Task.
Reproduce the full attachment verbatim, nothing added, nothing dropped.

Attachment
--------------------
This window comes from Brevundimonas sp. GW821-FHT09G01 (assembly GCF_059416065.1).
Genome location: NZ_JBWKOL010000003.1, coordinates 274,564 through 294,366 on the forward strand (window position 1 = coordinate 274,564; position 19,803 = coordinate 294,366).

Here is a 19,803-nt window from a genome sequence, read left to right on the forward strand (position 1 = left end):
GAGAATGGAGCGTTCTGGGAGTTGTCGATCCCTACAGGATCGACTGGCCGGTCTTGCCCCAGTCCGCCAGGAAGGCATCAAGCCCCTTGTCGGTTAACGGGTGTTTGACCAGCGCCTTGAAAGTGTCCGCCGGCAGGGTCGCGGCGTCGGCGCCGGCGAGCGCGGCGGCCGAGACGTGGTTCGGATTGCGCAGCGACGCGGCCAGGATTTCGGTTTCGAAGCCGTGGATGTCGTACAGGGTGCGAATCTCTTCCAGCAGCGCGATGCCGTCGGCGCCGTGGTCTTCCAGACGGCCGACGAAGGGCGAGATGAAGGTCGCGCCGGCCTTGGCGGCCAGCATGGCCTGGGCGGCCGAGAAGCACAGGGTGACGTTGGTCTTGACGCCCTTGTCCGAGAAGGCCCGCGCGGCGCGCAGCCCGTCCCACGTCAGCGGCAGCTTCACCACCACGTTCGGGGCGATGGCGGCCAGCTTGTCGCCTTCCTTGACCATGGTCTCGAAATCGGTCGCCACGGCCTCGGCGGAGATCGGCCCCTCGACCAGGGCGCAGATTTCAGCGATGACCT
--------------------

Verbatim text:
This window comes from Brevundimonas sp. GW821-FHT09G01 (assembly GCF_059416065.1).
Genome location: NZ_JBWKOL010000003.1, coordinates 274,564 through 294,366 on the forward strand (window position 1 = coordinate 274,564; position 19,803 = coordinate 294,366).

Here is a 19,803-nt window from a genome sequence, read left to right on the forward strand (position 1 = left end):
GAGAATGGAGCGTTCTGGGAGTTGTCGATCCCTACAGGATCGACTGGCCGGTCTTGCCCCAGTCCGCCAGGAAGGCATCAAGCCCCTTGTCGGTTAACGGGTGTTTGACCAGCGCCTTGAAAGTGTCCGCCGGCAGGGTCGCGGCGTCGGCGCCGGCGAGCGCGGCGGCCGAGACGTGGTTCGGATTGCGCAGCGACGCGGCCAGGATTTCGGTTTCGAAGCCGTGGATGTCGTACAGGGTGCGAATCTCTTCCAGCAGCGCGATGCCGTCGGCGCCGTGGTCTTCCAGACGGCCGACGAAGGGCGAGATGAAGGTCGCGCCGGCCTTGGCGGCCAGCATGGCCTGGGCGGCCGAGAAGCACAGGGTGACGTTGGTCTTGACGCCCTTGTCCGAGAAGGCCCGCGCGGCGCGCAGCCCGTCCCACGTCAGCGGCAGCTTCACCACCACGTTCGGGGCGATGGCGGCCAGCTTGTCGCCTTCCTTGACCATGGTCTCGAAATCGGTCGCCACGGCCTCGGCGGAGATCGGCCCCTCGACCAGGGCGCAGATTTCAGCGATGACCT